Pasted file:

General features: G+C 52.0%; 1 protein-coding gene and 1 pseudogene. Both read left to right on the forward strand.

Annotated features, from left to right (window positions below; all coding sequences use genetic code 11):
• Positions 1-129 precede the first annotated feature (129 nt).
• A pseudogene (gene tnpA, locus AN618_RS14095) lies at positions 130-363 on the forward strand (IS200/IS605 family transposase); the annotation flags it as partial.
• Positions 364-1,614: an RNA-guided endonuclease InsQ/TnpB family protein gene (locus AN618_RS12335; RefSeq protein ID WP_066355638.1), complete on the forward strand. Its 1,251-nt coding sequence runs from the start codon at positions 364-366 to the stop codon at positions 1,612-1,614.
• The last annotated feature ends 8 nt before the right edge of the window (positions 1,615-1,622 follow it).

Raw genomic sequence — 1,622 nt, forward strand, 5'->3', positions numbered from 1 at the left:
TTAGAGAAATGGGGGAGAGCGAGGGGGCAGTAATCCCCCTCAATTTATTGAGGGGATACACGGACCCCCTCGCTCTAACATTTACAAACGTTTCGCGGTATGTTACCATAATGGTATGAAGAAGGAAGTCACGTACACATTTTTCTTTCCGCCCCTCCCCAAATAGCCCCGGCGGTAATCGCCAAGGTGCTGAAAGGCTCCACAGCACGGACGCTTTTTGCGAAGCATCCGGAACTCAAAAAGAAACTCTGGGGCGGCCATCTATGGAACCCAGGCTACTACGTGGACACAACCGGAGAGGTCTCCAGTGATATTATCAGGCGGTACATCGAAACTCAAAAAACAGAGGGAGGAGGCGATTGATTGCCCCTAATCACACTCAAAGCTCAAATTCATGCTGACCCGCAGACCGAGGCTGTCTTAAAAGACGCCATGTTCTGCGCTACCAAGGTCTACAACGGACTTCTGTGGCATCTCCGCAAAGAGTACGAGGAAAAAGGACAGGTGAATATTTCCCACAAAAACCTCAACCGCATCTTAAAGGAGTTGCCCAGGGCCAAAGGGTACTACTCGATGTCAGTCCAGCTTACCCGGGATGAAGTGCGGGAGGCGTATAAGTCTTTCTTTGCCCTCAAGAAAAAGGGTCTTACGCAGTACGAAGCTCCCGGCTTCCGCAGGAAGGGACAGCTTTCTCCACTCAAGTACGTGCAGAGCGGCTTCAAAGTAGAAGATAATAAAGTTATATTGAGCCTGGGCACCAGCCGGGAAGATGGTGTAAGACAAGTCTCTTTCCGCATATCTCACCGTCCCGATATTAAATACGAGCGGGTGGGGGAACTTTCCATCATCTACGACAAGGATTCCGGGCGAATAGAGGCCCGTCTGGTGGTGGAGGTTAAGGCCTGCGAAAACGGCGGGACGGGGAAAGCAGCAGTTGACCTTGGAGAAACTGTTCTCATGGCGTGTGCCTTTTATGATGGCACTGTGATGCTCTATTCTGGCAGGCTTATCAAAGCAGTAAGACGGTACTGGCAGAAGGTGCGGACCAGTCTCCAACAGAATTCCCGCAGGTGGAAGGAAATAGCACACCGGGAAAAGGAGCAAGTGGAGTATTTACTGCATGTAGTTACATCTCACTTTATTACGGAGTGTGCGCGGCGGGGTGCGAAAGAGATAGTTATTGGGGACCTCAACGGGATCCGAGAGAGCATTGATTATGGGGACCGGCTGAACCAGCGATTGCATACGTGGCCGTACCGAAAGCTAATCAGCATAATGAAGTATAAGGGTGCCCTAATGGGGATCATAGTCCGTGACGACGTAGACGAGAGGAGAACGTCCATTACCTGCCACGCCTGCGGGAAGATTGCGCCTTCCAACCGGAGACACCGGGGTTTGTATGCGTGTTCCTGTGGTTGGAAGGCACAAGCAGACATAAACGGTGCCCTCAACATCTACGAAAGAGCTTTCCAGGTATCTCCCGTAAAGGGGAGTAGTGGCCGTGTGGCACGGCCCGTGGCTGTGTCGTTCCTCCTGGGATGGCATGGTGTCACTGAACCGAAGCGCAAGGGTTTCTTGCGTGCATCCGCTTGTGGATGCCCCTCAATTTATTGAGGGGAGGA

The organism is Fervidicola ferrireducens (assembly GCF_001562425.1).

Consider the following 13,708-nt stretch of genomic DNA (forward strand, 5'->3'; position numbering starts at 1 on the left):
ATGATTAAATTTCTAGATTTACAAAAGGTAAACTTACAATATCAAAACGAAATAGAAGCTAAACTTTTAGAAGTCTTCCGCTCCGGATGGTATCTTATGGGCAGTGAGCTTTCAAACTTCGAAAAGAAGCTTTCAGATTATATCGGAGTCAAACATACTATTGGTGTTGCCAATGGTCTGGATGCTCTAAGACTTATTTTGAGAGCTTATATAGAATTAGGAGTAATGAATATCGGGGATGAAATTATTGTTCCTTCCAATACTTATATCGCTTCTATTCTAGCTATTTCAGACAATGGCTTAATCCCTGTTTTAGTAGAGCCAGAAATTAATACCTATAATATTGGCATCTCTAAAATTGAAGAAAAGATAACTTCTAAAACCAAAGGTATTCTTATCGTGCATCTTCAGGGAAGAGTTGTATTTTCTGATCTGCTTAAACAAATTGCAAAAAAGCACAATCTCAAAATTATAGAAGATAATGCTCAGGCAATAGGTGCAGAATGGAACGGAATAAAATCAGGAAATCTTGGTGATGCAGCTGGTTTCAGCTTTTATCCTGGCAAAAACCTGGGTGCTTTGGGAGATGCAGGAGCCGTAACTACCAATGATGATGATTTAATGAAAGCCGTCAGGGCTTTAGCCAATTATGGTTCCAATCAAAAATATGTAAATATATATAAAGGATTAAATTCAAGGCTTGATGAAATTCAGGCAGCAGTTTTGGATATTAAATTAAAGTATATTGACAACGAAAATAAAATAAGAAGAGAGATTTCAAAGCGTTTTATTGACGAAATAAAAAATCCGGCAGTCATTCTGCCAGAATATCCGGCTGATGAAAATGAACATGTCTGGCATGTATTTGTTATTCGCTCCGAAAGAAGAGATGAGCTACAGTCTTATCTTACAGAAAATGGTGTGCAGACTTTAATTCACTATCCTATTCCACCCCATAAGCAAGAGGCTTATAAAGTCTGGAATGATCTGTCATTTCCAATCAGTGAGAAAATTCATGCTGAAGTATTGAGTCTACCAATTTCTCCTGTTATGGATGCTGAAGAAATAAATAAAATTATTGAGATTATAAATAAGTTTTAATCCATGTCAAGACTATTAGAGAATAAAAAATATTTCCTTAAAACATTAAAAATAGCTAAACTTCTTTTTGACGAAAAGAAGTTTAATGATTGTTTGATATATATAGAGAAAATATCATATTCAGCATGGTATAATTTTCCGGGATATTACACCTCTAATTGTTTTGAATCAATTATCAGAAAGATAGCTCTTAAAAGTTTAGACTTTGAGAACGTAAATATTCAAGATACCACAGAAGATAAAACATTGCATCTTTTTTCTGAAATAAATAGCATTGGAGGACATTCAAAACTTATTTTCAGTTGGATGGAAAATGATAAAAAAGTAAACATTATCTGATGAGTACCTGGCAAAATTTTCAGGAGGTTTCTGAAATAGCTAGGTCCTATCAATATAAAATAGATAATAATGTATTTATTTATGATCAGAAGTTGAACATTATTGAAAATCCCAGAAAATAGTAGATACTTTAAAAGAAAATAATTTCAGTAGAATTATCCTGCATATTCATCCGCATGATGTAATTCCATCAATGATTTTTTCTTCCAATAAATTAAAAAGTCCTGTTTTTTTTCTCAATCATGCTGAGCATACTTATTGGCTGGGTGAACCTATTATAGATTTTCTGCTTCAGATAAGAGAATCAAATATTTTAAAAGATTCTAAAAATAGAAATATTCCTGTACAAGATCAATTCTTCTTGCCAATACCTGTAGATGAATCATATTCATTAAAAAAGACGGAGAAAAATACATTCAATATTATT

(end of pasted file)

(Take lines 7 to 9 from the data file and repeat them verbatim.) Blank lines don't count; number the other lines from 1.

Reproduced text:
Raw genomic sequence — 1,622 nt, forward strand, 5'->3', positions numbered from 1 at the left:
TTAGAGAAATGGGGGAGAGCGAGGGGGCAGTAATCCCCCTCAATTTATTGAGGGGATACACGGACCCCCTCGCTCTAACATTTACAAACGTTTCGCGGTATGTTACCATAATGGTATGAAGAAGGAAGTCACGTACACATTTTTCTTTCCGCCCCTCCCCAAATAGCCCCGGCGGTAATCGCCAAGGTGCTGAAAGGCTCCACAGCACGGACGCTTTTTGCGAAGCATCCGGAACTCAAAAAGAAACTCTGGGGCGGCCATCTATGGAACCCAGGCTACTACGTGGACACAACCGGAGAGGTCTCCAGTGATATTATCAGGCGGTACATCGAAACTCAAAAAACAGAGGGAGGAGGCGATTGATTGCCCCTAATCACACTCAAAGCTCAAATTCATGCTGACCCGCAGACCGAGGCTGTCTTAAAAGACGCCATGTTCTGCGCTACCAAGGTCTACAACGGACTTCTGTGGCATCTCCGCAAAGAGTACGAGGAAAAAGGACAGGTGAATATTTCCCACAAAAACCTCAACCGCATCTTAAAGGAGTTGCCCAGGGCCAAAGGGTACTACTCGATGTCAGTCCAGCTTACCCGGGATGAAGTGCGGGAGGCGTATAAGTCTTTCTTTGCCCTCAAGAAAAAGGGTCTTACGCAGTACGAAGCTCCCGGCTTCCGCAGGAAGGGACAGCTTTCTCCACTCAAGTACGTGCAGAGCGGCTTCAAAGTAGAAGATAATAAAGTTATATTGAGCCTGGGCACCAGCCGGGAAGATGGTGTAAGACAAGTCTCTTTCCGCATATCTCACCGTCCCGATATTAAATACGAGCGGGTGGGGGAACTTTCCATCATCTACGACAAGGATTCCGGGCGAATAGAGGCCCGTCTGGTGGTGGAGGTTAAGGCCTGCGAAAACGGCGGGACGGGGAAAGCAGCAGTTGACCTTGGAGAAACTGTTCTCATGGCGTGTGCCTTTTATGATGGCACTGTGATGCTCTATTCTGGCAGGCTTATCAAAGCAGTAAGACGGTACTGGCAGAAGGTGCGGACCAGTCTCCAACAGAATTCCCGCAGGTGGAAGGAAATAGCACACCGGGAAAAGGAGCAAGTGGAGTATTTACTGCATGTAGTTACATCTCACTTTATTACGGAGTGTGCGCGGCGGGGTGCGAAAGAGATAGTTATTGGGGACCTCAACGGGATCCGAGAGAGCATTGATTATGGGGACCGGCTGAACCAGCGATTGCATACGTGGCCGTACCGAAAGCTAATCAGCATAATGAAGTATAAGGGTGCCCTAATGGGGATCATAGTCCGTGACGACGTAGACGAGAGGAGAACGTCCATTACCTGCCACGCCTGCGGGAAGATTGCGCCTTCCAACCGGAGACACCGGGGTTTGTATGCGTGTTCCTGTGGTTGGAAGGCACAAGCAGACATAAACGGTGCCCTCAACATCTACGAAAGAGCTTTCCAGGTATCTCCCGTAAAGGGGAGTAGTGGCCGTGTGGCACGGCCCGTGGCTGTGTCGTTCCTCCTGGGATGGCATGGTGTCACTGAACCGAAGCGCAAGGGTTTCTTGCGTGCATCCGCTTGTGGATGCCCCTCAATTTATTGAGGGGAGGA

The organism is Fervidicola ferrireducens (assembly GCF_001562425.1).